“We’ve always thought about how to position ourselves,” Tran explains. “What we don’t want it to become, clearly, is a meat market. So we’re very careful about keeping it clean. We emphasise the fun of dating and de-emphasise the sex.”
Elsewhere in the digital dating world, Paktor, a Singapore-based app with a similar layout, made its debut last September and has since taken a different means to the same end, marketing itself as a social app designed not simply for matchmaking but also for finding friends.
“We don’t focus on dating only because meeting people is fun,” says Pham Thi Phuong Linh, Paktor’s marketing manager. Last November, the company made headlines by setting the Guinness World Record for the largest speed-dating event in history, which brought 484 singles to local venue Q4. Since then, Paktor has continued to push its app online via Facebook and other popular sites, as well as encouraging users to take their friendships and relationships beyond the digital world. Linh now holds regular in-person meet-ups, providing a safe and social environment in which Paktor users can connect in real life.
“I was thinking if you match with a guy and he invites you out for a coffee, in Vietnam for a girl it’s maybe dangerous,” she explains. In order to encourage users to meet without the anxiety of a one-on-one date, the monthly hangouts are held at different venues around the city, usually cafés, and consist of no more than 25 people.
While neither boasts a massive following, the future looks bright for dating apps in Vietnam. As of June, Paktor aimed to reach one million users across five Asian countries, and although it’s too early to measure the app’s Vietnamese growth, its overall numbers are going up. The same is true for OakClub, where the app’s mobile component shows promise.
“Right now we just focus on Vietnam,” says Tran. “But our aspiration is to go to Southeast Asia, particularly Thailand and Indonesia and maybe the Philippines as well.”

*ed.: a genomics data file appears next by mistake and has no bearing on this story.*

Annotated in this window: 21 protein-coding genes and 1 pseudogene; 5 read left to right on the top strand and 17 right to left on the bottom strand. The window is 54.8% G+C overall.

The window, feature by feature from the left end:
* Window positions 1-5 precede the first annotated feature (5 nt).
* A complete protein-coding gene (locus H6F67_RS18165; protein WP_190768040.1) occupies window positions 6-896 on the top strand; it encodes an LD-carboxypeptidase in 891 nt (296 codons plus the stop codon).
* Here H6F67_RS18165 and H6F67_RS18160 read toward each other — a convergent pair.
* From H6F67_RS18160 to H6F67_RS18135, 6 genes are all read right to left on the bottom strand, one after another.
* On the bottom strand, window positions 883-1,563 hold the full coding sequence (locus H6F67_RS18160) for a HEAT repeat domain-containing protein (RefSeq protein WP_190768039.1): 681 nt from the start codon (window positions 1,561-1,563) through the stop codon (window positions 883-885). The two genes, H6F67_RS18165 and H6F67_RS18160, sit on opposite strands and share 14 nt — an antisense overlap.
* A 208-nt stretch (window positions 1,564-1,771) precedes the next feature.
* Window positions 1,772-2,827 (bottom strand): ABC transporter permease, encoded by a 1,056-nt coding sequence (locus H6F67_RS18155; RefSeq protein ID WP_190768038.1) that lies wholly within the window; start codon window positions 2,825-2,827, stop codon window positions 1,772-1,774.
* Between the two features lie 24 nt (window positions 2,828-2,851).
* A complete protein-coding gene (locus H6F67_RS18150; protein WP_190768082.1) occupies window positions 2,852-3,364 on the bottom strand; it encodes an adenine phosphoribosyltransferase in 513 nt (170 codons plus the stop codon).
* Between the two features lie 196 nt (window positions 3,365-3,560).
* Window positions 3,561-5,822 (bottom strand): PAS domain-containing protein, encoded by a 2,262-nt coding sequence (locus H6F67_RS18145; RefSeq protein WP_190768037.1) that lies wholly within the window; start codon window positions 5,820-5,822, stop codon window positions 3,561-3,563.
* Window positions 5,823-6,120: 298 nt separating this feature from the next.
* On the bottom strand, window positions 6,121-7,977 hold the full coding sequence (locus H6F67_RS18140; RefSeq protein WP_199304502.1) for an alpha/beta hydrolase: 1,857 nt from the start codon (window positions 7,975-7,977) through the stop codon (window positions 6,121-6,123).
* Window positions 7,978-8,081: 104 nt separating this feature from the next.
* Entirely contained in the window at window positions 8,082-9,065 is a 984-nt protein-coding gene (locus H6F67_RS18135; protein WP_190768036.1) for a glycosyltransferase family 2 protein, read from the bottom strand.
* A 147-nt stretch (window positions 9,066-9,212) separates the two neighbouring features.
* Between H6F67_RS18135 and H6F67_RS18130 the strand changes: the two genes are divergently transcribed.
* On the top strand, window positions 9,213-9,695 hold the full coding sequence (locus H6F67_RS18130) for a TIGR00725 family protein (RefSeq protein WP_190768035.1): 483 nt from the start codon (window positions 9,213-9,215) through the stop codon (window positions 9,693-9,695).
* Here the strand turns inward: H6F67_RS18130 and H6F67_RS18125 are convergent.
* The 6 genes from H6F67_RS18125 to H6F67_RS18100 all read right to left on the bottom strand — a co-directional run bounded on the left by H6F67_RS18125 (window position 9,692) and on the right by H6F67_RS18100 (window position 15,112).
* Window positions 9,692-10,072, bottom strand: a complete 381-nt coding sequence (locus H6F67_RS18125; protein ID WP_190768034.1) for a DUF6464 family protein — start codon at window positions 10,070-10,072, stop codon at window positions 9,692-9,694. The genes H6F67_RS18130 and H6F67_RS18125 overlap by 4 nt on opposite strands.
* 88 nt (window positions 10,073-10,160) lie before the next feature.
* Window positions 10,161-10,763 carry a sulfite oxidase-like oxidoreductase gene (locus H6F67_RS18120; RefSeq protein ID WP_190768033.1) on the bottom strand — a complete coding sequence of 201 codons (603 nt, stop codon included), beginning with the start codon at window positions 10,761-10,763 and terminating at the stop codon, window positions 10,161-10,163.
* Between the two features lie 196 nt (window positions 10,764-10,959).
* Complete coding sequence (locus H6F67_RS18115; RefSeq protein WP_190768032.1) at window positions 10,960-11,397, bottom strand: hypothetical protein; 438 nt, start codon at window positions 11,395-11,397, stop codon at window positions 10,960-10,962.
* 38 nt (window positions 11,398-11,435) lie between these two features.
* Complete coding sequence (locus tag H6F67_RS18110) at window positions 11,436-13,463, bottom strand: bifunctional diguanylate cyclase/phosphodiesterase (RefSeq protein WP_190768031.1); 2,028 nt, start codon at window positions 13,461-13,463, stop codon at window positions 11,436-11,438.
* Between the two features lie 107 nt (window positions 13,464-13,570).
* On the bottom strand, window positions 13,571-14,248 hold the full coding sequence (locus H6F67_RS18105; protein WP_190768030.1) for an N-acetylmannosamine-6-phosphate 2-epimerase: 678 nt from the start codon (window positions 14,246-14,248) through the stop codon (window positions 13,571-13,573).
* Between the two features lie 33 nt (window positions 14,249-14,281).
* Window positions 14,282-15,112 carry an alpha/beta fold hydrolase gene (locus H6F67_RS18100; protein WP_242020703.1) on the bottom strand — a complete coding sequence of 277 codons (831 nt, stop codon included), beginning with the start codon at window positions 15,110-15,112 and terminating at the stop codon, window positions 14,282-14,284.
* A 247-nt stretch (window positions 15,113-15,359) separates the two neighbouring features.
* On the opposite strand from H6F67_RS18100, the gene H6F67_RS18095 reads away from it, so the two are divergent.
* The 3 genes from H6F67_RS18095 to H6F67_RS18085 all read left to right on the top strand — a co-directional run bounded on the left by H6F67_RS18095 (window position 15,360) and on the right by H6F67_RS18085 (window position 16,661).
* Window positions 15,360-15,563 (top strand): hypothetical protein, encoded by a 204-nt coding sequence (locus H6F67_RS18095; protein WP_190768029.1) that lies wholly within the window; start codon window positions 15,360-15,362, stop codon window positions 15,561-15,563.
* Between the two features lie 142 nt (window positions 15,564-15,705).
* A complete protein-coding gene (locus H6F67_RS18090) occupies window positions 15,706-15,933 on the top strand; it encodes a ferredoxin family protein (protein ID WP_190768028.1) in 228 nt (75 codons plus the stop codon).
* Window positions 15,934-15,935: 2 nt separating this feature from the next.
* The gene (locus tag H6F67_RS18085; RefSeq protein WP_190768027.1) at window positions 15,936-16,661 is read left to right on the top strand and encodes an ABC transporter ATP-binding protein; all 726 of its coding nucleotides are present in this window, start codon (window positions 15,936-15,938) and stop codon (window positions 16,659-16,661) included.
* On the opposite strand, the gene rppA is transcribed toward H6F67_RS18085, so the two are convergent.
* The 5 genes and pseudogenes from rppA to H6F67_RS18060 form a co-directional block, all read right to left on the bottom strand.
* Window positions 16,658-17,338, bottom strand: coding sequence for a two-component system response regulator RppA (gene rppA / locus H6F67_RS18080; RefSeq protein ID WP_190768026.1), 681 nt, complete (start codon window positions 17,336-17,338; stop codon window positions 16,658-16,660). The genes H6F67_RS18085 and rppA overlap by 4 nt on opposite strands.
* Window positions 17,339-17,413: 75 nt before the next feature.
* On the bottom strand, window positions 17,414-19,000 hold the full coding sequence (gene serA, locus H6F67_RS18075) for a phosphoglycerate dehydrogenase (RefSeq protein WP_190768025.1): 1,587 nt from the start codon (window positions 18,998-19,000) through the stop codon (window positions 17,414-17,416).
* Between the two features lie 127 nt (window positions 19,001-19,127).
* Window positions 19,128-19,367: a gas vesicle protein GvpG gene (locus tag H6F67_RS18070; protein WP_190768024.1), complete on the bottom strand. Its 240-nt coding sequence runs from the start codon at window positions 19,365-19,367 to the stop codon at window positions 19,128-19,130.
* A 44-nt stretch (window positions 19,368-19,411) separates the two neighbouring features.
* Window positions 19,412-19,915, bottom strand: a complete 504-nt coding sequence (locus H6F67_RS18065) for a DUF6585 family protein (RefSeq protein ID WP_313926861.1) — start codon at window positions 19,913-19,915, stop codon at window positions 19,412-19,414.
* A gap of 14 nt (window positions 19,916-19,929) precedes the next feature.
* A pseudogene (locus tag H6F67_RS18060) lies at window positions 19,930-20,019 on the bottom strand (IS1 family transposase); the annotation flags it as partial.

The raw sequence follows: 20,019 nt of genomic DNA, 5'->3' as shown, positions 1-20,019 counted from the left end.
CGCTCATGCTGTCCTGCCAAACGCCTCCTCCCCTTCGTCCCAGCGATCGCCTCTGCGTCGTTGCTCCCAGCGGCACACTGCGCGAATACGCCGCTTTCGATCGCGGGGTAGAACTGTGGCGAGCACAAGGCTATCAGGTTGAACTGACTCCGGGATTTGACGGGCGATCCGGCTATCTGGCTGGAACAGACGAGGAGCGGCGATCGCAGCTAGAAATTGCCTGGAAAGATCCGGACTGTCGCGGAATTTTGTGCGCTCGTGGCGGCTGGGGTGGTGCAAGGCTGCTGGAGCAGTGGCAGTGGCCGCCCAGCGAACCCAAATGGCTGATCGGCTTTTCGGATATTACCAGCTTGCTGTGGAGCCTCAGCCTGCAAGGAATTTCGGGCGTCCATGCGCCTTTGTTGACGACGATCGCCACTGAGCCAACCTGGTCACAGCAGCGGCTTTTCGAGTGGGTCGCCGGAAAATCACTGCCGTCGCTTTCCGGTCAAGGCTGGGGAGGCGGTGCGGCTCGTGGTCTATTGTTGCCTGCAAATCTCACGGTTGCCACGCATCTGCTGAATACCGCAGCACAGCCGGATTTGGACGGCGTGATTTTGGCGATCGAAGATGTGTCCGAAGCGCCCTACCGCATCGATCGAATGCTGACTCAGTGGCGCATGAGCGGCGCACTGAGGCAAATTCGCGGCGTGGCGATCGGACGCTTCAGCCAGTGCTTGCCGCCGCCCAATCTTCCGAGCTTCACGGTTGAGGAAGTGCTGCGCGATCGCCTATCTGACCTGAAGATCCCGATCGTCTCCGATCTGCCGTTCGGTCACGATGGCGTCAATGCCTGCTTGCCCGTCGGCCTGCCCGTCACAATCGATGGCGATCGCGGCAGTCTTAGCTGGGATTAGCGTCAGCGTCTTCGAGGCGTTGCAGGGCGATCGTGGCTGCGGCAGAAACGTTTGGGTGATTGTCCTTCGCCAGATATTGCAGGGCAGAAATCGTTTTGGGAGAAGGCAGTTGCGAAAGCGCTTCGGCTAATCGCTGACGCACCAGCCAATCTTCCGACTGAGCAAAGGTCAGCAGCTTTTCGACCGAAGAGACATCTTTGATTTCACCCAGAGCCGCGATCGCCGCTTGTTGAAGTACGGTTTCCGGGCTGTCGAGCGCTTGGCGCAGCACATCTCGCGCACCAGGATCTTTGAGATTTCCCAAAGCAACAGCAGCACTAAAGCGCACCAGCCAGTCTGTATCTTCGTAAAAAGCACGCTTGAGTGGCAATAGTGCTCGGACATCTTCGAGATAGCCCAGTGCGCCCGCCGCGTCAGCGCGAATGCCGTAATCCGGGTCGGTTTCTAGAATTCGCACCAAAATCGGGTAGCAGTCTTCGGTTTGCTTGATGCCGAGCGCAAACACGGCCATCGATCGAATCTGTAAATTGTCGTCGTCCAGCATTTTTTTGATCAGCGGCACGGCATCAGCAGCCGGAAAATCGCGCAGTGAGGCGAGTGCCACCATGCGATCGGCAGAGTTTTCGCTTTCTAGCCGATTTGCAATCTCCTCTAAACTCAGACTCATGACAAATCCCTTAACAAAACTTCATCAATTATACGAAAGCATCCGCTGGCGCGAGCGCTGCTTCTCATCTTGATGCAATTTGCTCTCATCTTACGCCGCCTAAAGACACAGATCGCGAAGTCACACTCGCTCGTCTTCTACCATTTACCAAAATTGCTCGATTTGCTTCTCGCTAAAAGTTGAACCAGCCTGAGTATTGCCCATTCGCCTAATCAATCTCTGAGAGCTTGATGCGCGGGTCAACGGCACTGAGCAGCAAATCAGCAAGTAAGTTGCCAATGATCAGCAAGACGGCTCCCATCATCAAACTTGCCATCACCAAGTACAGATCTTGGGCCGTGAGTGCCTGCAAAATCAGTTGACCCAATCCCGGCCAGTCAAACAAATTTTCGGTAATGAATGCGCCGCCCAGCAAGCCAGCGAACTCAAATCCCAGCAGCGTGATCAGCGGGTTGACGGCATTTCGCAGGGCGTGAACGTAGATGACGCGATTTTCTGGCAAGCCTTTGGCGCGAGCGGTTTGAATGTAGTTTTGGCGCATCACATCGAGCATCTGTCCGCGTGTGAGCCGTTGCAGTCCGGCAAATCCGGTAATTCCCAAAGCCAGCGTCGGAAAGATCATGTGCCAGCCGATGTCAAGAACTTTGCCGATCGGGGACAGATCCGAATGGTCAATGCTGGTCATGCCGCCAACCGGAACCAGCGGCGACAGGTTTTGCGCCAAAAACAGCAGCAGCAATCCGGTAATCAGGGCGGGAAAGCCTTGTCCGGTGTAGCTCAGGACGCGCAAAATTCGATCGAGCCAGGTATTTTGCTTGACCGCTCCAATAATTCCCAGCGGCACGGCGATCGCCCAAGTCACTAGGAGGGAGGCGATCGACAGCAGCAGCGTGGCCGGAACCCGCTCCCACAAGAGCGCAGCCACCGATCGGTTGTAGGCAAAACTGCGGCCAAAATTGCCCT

Having a few good success stories also helps. Not long ago, two users contacted OakClub’s marketing department, requesting that their profiles be deleted after having found one another through the app. While they lost two users, the company took it as a compliment that they’d eliminated the need for their own service.
Paktor, too, has managed to bring people together. Early last month, the company uploaded a video to its YouTube account telling the story of Thuc and Uyen. Thuc, 22, joined Paktor shortly after its arrival in Vietnam and scanned dozens of profiles on the app. Many of the photos seemed too good to be true until he came across Uyen, 20, who seemed a more genuine person than the others he’d encountered. At first, the pair struck up a conversation only online, chatting and occasionally texting one another. Over time, they worked up the courage to meet face-to-face. For the next few months they would slowly turn from friends into something more. Fast forward six months, and the couple has plans to become engaged, proving that a little digital matchmaking can go a long way.
Meanwhile, I’m still searching. A man poses beside a life-sized Smurf. Swipe left. A photo of a man in jeans and a button-up, cut off above the neck. Swipe left. A selfie, tastefully framed in an animated Kung Fu Panda border. Swipe left. These things take time.